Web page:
President Donald Trump is seeking to dismiss the defamation lawsuit brought against him by a journalist who accuses him of rape, arguing in a filing on Friday that New York courts have no jurisdiction over him.
Elle magazine “Ask E. Jean” advice columnist E. Jean Carroll, who wrote a book that accused Trump of raping her in a Manhattan department store, had sued the president in New York Supreme Court in November for denying her claims and saying he’d never even met her.
Lawyers for Trump in their motion to dismiss argue that the “alleged defamatory statements were made by President Trump not while he was in New York, but rather while he was in Washington D.C,” and therefore, he can’t be sued in the Empire State.
“Her lone assertion that President Trump is a ‘resident’ of New York—besides being erroneous (he has resided in Washington D.C. for the past three years)—is insufficient to confer personal jurisdiction over him for the alleged statements,” the filing states.
The attorneys also want to put a pause on sharing any discovery material in the case, until a hearing decides whether the court has jurisdiction over Trump.
The discovery “will necessarily involve intrusive and burdensome document and testimonial discovery from party and non-party witnesses regarding purported events dating back to the mid-1990’s,” and “should be stayed,” the motion states.
Carroll’s lawsuit stems from statements Trump made shortly after a preview of her book “What Do We Need Men For? A Modest Proposal,” was published in New York Magazine in June.
In it, Carroll, 76, claimed Trump raped her in a Bergdorf Goodman changing room around 1995.
Shortly after the article’s publication, Trump said: “I’ve never met this person in my life.”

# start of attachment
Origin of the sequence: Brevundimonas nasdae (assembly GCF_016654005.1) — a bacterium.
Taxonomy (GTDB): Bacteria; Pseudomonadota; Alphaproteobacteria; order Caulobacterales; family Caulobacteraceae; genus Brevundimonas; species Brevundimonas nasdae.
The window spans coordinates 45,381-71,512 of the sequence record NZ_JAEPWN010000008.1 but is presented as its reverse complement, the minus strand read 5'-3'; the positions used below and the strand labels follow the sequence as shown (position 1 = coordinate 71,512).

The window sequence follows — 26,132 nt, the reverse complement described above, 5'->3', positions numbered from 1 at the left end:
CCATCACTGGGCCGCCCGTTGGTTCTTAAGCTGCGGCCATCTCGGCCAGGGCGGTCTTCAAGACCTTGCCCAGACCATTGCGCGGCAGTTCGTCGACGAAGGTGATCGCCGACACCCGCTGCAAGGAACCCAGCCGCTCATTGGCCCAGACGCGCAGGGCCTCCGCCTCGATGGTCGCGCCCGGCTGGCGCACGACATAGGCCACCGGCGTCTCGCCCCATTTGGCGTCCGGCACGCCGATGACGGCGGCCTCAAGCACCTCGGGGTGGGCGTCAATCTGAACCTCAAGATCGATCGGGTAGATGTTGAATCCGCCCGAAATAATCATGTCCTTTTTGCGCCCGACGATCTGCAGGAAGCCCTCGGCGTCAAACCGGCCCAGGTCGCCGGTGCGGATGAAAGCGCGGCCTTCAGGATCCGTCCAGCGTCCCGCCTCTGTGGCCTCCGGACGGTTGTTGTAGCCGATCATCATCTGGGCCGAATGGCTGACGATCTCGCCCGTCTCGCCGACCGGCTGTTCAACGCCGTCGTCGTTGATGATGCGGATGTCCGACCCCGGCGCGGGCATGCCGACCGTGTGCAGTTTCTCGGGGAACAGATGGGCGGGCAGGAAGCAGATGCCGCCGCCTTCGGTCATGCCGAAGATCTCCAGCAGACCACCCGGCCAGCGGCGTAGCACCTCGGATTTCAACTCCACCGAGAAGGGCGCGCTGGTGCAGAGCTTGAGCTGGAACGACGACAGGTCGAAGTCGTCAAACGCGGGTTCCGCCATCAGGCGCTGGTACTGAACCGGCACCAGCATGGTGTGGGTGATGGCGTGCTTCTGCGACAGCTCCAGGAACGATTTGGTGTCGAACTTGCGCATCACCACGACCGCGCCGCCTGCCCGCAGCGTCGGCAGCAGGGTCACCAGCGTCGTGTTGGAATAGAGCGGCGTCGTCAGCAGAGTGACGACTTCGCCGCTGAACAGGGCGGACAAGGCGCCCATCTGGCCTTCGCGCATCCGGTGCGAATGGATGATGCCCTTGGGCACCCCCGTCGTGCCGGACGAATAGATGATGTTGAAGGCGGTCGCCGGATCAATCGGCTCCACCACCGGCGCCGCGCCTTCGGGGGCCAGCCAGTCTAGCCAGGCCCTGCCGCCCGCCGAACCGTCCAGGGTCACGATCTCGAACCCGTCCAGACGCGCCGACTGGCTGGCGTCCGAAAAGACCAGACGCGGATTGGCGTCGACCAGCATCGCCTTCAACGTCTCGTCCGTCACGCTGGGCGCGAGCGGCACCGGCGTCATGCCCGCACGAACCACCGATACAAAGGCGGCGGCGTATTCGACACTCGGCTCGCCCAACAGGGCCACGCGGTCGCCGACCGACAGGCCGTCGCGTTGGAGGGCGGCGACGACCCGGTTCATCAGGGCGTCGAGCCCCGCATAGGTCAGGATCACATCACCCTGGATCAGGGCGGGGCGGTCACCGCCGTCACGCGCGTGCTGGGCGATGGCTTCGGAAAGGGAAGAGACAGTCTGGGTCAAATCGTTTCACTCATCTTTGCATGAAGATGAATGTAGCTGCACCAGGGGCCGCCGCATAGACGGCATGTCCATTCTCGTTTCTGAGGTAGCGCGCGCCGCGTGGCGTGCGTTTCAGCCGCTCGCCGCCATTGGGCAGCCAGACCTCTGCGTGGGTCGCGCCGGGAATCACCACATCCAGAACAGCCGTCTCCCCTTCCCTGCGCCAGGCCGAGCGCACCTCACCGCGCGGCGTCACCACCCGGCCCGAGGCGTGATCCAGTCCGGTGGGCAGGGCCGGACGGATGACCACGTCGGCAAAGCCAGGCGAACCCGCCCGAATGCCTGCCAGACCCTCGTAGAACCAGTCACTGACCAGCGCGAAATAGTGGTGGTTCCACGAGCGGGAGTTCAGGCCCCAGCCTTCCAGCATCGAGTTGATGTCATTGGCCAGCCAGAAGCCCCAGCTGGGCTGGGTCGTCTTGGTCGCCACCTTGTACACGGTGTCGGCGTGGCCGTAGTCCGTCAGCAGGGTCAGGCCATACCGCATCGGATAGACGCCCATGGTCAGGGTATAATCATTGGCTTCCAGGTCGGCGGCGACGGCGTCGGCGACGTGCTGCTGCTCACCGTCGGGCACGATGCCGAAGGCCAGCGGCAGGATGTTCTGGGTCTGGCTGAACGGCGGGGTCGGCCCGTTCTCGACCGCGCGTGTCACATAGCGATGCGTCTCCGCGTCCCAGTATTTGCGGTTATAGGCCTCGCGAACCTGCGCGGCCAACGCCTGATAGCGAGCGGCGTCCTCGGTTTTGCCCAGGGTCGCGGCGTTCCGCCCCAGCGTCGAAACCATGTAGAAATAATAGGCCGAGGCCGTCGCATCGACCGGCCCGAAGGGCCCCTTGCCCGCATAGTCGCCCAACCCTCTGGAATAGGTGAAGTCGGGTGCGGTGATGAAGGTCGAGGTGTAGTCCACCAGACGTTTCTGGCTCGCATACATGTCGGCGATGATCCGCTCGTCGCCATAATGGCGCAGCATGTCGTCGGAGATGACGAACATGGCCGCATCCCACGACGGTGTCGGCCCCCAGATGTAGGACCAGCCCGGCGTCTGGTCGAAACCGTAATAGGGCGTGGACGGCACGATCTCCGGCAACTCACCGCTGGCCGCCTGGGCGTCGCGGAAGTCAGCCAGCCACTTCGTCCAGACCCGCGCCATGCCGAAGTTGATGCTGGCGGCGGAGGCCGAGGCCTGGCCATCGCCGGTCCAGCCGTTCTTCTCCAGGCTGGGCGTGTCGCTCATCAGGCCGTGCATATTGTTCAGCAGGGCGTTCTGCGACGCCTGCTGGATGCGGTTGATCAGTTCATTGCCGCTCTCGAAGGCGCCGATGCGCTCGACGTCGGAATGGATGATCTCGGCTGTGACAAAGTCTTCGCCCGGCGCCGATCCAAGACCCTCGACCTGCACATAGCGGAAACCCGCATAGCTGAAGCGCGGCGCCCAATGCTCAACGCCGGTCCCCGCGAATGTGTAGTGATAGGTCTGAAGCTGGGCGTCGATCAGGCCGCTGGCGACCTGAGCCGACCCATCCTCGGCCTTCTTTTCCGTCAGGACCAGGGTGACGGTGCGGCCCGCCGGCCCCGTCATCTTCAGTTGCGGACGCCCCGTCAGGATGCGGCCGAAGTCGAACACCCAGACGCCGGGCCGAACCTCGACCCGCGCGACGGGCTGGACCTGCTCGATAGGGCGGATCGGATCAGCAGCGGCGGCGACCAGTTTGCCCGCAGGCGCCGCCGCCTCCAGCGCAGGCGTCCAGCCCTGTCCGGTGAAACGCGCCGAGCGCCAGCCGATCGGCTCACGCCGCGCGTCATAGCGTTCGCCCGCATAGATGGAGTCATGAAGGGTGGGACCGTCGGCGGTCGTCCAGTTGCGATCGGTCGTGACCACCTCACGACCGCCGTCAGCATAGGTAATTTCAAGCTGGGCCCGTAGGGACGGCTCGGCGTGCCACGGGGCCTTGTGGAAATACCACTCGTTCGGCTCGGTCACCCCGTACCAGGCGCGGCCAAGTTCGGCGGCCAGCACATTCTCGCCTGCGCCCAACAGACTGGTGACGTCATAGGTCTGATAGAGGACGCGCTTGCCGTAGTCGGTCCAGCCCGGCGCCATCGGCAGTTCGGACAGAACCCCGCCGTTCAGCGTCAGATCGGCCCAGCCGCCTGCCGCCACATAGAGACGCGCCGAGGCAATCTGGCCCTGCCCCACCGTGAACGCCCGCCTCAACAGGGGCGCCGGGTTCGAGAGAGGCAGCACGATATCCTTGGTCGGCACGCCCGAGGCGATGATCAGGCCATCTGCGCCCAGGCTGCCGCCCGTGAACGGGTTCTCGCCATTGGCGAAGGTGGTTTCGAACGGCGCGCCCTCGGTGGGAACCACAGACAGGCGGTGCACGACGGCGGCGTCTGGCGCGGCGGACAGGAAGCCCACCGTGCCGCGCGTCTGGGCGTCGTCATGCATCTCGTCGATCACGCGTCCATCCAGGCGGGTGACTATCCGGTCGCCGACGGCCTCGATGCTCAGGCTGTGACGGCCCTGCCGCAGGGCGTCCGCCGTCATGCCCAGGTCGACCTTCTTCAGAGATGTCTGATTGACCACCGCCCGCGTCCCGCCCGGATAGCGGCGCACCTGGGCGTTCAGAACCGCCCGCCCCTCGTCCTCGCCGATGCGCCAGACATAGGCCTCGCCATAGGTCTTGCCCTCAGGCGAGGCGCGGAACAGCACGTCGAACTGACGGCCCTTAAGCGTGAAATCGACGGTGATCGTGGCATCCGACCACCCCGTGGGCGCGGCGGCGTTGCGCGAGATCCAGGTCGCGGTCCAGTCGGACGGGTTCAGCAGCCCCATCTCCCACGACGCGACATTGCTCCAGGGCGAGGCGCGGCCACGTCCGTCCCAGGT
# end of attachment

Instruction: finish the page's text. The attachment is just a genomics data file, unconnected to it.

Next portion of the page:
“She is trying to sell a new book—that should indicate her motivation. It should be sold in the fiction section,” he said.
Later in June, Trump said in an interview that “I’ll say it with great respect: Number one, she’s not my type. Number two, it never happened. It never happened, OK?”
Trump also claimed that New York Magazine was trying to boost readership with the story and said, “If anyone has information that the Democratic Party is working with Ms. Carroll or New York Magazine, please notify us as soon as possible,” Carroll’s lawsuit charges.
“Trump falsely implied and affirmatively intended to imply that Carroll had been paid money to invent the rape accusation against him,” the lawsuit states.
Carroll’s counsel, Roberta Kaplan, called the idea that Trump can no longer be sued in New York “obviously ridiculous,” in a statement to The Post.
“When E. Jean’s case was filed, Donald Trump maintained a home in New York, was registered to vote in New York, paid taxes in New York, and had been sued in New York on numerous occasions—including since 2016—without any objection,” the statement said.
“Tellingly, as his papers make clear, what this motion is really about is a transparent effort to avoid discovery at all costs in a case involving a sexual assault—despite the fact that the Judge has already ordered that discovery should go forward irrespective of the filing of any motion to dismiss.”